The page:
January 31st, 2021

Effectively using tools

Like many others have mentioned, I use tactics like lateral reading and choosing sources that I know are established to identify and vet credible sources. I look for biased wording and author motivations when examining information. I follow accounts I trust on social media and I question the things sent to me from friends and family who are less likely to forward/retweet responsibly. It would be great if there was a single location for finding the truth, fact checking, and addressing conspiracy theories, a 1 stop shop. That would be a gigantic undertaking and require constant updating, but it would make things easier to information users who often want the easiest and quickest way to find information.

I believe that social media is a technology that is here to stay, and it is an important tool that libraries can use to help teach and connect with the community. With so much misinformation spread through social media, I believe it is important to libraries and librarians to have a presence on social media as well. In library school, the importance of getting out of the library and meeting users where they are was stressed. If users are getting information on social media, shouldn’t librarians be there also? There is a conversation happening, but we cannot participate if we are not there.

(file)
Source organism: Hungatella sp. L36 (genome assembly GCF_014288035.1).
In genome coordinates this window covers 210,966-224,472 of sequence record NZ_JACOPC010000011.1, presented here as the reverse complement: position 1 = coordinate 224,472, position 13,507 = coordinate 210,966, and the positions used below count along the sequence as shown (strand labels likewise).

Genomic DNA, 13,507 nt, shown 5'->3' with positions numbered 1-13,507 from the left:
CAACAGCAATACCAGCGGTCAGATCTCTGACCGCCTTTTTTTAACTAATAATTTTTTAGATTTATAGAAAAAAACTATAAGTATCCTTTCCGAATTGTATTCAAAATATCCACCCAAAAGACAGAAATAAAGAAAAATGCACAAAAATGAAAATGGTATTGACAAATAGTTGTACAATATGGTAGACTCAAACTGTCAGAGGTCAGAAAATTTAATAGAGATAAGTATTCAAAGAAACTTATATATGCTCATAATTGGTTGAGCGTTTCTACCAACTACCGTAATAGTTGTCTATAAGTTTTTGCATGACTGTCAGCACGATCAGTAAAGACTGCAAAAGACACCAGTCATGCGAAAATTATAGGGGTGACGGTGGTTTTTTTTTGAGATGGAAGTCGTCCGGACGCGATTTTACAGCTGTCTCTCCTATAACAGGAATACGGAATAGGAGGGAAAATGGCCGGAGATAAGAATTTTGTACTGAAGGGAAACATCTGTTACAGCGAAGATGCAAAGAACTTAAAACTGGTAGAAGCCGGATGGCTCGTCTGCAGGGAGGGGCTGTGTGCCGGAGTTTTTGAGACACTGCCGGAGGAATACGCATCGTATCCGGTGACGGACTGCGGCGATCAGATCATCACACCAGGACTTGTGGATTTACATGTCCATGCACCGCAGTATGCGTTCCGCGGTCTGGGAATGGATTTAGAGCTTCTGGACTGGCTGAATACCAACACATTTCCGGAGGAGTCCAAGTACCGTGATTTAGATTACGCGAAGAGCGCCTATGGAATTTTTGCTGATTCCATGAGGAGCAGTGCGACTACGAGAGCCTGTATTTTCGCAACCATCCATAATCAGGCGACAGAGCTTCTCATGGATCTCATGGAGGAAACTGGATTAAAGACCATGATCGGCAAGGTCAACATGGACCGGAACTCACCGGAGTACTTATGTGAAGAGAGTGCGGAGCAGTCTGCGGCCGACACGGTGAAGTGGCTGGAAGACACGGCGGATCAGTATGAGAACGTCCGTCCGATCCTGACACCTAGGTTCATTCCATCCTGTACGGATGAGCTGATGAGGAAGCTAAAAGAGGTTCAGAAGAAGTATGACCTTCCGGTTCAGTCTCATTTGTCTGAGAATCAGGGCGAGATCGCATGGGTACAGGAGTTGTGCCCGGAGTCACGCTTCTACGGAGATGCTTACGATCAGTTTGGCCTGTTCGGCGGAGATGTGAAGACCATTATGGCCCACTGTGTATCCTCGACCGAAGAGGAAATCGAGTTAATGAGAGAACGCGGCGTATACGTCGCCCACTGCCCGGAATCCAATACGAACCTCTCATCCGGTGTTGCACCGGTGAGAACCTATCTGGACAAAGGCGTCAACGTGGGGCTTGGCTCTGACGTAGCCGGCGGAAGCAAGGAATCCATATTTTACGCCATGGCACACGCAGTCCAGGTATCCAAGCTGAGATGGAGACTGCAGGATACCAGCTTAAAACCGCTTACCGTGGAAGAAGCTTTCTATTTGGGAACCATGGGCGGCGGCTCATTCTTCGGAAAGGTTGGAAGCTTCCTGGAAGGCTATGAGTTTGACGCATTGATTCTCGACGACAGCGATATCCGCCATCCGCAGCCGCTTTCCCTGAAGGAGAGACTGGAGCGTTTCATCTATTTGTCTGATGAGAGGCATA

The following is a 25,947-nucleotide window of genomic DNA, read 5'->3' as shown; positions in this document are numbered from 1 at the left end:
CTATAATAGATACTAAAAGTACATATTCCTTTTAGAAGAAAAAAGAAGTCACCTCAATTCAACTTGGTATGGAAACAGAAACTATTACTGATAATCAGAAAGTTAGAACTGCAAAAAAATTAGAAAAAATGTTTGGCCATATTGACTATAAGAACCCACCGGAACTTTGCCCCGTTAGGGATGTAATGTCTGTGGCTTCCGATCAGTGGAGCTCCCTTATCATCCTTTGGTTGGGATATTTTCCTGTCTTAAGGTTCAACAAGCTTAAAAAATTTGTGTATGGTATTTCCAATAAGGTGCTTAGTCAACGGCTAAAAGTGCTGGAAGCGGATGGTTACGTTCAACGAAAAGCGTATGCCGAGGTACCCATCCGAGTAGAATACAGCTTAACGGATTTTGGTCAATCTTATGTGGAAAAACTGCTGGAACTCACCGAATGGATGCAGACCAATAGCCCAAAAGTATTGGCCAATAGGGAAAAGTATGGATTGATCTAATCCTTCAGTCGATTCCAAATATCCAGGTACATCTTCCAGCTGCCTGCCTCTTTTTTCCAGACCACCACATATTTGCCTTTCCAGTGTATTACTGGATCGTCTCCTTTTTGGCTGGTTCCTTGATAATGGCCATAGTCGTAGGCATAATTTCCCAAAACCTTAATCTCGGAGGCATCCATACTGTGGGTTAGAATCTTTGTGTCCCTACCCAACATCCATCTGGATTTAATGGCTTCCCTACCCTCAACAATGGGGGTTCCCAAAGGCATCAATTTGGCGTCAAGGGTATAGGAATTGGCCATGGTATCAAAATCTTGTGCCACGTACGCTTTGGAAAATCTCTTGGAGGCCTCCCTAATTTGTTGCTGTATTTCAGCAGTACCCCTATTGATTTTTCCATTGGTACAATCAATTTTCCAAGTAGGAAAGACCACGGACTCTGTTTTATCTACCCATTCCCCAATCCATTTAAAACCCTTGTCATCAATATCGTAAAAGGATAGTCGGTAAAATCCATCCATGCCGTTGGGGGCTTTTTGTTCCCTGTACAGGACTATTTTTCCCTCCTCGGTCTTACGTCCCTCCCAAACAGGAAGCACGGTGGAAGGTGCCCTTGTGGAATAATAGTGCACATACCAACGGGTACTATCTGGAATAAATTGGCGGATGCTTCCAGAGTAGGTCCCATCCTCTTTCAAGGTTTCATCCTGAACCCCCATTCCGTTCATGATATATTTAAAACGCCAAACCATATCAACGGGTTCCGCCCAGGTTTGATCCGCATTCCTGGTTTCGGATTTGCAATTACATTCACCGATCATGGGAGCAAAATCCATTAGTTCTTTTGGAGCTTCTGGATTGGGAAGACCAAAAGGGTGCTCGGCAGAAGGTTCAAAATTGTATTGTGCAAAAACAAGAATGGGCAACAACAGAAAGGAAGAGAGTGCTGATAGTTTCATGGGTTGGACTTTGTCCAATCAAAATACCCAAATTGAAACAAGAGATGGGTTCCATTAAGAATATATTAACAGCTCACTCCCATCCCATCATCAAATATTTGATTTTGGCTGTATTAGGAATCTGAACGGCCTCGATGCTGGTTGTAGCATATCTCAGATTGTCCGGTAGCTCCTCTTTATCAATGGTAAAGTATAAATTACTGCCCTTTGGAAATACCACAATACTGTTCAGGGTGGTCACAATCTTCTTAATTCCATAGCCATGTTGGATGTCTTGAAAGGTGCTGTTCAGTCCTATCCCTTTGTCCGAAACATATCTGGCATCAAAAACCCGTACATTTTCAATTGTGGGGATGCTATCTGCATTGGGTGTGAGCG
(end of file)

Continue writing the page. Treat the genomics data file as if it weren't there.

Many libraries already have social media accounts, but are we using them effectively? Are they just for announcements or are we engaging users? Librarians already wear many hats, but it might be worth considering one more if we can connect with users and connect users to information using a social media strategy. This of course requires time, effort, and creativity, and it may not be for everyone.

Studies have shown that we process and remember visual information better than text, and humor is helpful for remembering as well (I am sorry I do not have the source for that statement). That is why memes are such successful modes of misinformation spreading. Libraries can use this same tactic to teach users how to better find information. Creating memes could be used as a library instruction program, an assignment, or even a contest!

A good social media strategy can result in sharing. This could help break into some filter bubbles and increase our reach. Paris K. provided the reference of the Steak Umms account, that is an excellent example of a social media account that provides entertainment, insight, and education. Libraries can provide on their social media and websites an information literacy tip of the day. Or suggested follows for health, news, or government information. Social media is a technology that will only increase in use and information spread, we need to find ways to use it effectively.

Tags: misinformation, Social media

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Comments (1)

Comments (1)

These are great ideas for delivering information in a user-friendly way. I especially like the idea of librarian-created memes and info literacy tip of the day.

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